Being a single Christian in your late twenties warrants a lot of comments, questions, and advice. I’ll never forget the moment a woman in my church asked me, “Do you not want to get married?” I’m fairly certain my mouth hung open for a few seconds! I had just shared with her that the Lord had called me to the mission field. And shared how I had committed to serving for two years with a campus ministry overseas. Her response wasn’t excitement for what God was doing in my life. It wasn't even curiosity about the work I’d be doing. Instead, it was an assumption about my relationship status. An assumption that was completely untrue at that!
Because of a general lack of awareness, singles in the church can feel like they are valued less than their married brothers and sisters. While usually unintentional, many often esteem marriage as greater than singleness. This leaves single believers feeling excluded, unworthy, or even ashamed.
Marriage is a good gift, but it is not the only good gift God gives to his children. And while the hurt is largely unintentional, the words we say to our single friends carry weight and can leave scars. Proverbs 18:21 tells us that “the tongue has the power of life and death” (NIV). We can speak words that build up our single friends or that discourage them.
Don’t Only Talk about their Relationship Status
The question “do you not want to get married?” was offensive to me in the moment because I had just shared a major life update. I was leaving everything I knew behind to share the gospel overseas. Instead of acknowledging the joy and difficulty I was about to face, the woman I had shared with immediately inserted her belief that my decision limited my relationship status. Similar to asking couples when they will have kids, there are a lot of factors at play in singleness that you may not know about. Additionally, this question elevates your single friend’s relationship status above every other area of their life. It reveals an underlying belief that getting married is of greater importance than God’s greater purpose for your friend’s life.
Marriage is good, but it is not ultimate. God gives different gifts at different times for different reasons. We don’t get to choose! But our circumstances, relational or otherwise, do not inhibit God’s work in our lives. Instead of asking your single friends about their relationship status, ask them how God is using them in the kingdom. Or ask what work he’s been doing in their lives lately through their current circumstances.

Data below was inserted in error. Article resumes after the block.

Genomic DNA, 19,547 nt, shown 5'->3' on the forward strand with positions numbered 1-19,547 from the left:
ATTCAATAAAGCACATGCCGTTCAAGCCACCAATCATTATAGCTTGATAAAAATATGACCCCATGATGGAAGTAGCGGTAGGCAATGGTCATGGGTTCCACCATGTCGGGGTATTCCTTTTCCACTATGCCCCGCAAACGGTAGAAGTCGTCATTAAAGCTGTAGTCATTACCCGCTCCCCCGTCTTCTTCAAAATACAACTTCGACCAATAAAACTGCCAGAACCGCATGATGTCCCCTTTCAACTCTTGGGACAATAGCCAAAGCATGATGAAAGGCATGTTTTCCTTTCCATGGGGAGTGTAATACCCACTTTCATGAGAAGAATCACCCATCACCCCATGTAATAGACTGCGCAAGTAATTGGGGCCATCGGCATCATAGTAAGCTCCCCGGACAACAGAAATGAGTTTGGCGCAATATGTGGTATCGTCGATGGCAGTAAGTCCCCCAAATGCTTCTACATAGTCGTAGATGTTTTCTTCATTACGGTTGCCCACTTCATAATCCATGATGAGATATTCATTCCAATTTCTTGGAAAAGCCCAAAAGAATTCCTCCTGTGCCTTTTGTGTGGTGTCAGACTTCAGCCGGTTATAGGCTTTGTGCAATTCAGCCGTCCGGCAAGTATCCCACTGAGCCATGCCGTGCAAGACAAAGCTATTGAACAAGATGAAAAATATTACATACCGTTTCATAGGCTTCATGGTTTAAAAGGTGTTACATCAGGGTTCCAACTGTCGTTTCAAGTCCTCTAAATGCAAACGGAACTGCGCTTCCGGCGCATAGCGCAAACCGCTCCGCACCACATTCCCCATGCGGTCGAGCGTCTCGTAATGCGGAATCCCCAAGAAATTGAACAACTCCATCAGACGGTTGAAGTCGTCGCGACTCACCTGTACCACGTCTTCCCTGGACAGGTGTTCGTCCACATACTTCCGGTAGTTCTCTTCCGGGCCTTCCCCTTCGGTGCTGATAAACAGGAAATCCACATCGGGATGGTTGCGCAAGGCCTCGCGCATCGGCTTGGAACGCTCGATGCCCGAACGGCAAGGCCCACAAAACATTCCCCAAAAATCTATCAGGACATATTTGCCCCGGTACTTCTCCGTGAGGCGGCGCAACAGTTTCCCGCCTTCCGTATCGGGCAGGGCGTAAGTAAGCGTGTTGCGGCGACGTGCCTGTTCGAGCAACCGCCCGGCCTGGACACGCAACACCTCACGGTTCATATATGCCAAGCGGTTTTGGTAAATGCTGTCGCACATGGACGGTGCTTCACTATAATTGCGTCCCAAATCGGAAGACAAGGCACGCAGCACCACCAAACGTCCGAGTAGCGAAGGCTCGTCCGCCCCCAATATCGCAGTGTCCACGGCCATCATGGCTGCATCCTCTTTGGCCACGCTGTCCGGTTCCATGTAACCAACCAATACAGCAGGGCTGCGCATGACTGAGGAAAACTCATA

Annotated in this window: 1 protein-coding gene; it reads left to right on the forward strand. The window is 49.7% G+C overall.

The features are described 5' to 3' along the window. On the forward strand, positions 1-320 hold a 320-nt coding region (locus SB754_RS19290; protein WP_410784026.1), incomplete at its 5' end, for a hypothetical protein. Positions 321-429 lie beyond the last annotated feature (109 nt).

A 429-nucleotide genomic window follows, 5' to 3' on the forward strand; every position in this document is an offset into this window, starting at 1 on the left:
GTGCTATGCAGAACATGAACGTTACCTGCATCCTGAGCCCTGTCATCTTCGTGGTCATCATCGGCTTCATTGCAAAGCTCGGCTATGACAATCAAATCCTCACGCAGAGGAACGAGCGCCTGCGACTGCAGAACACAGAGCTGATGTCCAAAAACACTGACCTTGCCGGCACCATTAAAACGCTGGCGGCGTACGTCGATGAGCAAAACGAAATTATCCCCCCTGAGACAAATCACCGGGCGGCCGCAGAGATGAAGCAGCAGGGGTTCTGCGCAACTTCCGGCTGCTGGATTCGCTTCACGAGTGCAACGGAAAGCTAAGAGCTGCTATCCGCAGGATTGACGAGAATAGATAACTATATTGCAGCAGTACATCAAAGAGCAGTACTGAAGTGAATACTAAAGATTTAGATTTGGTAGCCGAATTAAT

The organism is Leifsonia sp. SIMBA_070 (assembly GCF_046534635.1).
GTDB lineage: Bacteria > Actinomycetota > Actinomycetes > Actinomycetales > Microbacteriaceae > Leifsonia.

Don’t Imply that Marriage is Promised
In addition to elevating marriage as better than singleness, it is also unhelpful to say things like, “Just keep running hard after Jesus and you’ll find someone running beside you.” Or, “When you’re fully content, that’s when God will give you a husband.” Or the even more popular, “It will happen when you least expect it.” While meant to be encouraging, these statements make singleness something we can change if we are just holy enough, content enough, or busy enough.
Marriage is not promised, and it is definitely not something we earn with good behavior. We cannot manipulate God. If/then statements such as these make marriage seem achievable by reaching peak spiritual maturity. If that were true, no non-believers would be married!
Jesus, Paul, and others of the Bible were single for their whole lives, and Scripture never states that they lacked in anything. In fact, both Jesus and Paul taught that it was an advantage to be single (Matt. 19:11–12; 1 Cor. 7:7–8). Marriage is not a measure of spiritual maturity, contentment, or sanctification. So we should not promise that when those things develop, marriage will soon follow. Instead, we should point people to be fully satisfied in God regardless of their circumstances.
We Need Each Other
As Pastor Sam Allberry says in his book 7 Myths about Singleness, “If marriage shows us the shape of the gospel, singleness shows us its sufficiency.” Both marriage and singleness have use in the kingdom of God. And both provide necessary pictures of the gospel. Married believers tend to view themselves in the mentor role in their relationships with single friends—someone to help along the way or set up on dates until they finally “join the club.” While some might desire to be set up by married friends who know them well, what singles truly need is friendship without qualifications.
I recently asked my single followers on Instagram how they had felt particularly loved by their married friends. Overwhelmingly, the answer was that they loved just being included in their everyday life. Running errands, having dinner together, movies or game nights, it didn’t matter. Being included in the lives of their married friends and their families, without the expectation of their singleness needing to be “fixed” or discussed, was what was most encouraging to them. This has been my personal experience too.
It is natural to form relationships based on similarities—couples with couples, moms of similar-aged kids, people in the same neighborhood, etc. But as the people of God, our community should not be relegated to those exactly like us. We need the entire body of Christ to be whole. And while singles benefit from being around families and married couples, the benefit goes both ways. Married friends, you also need single believers in your life! And when the weight of singleness bears down, we need you to remind us that marriage is a good gift, but it's not ultimate. No matter our circumstances, let’s encourage one another that glorifying God is the only thing that truly satisfies.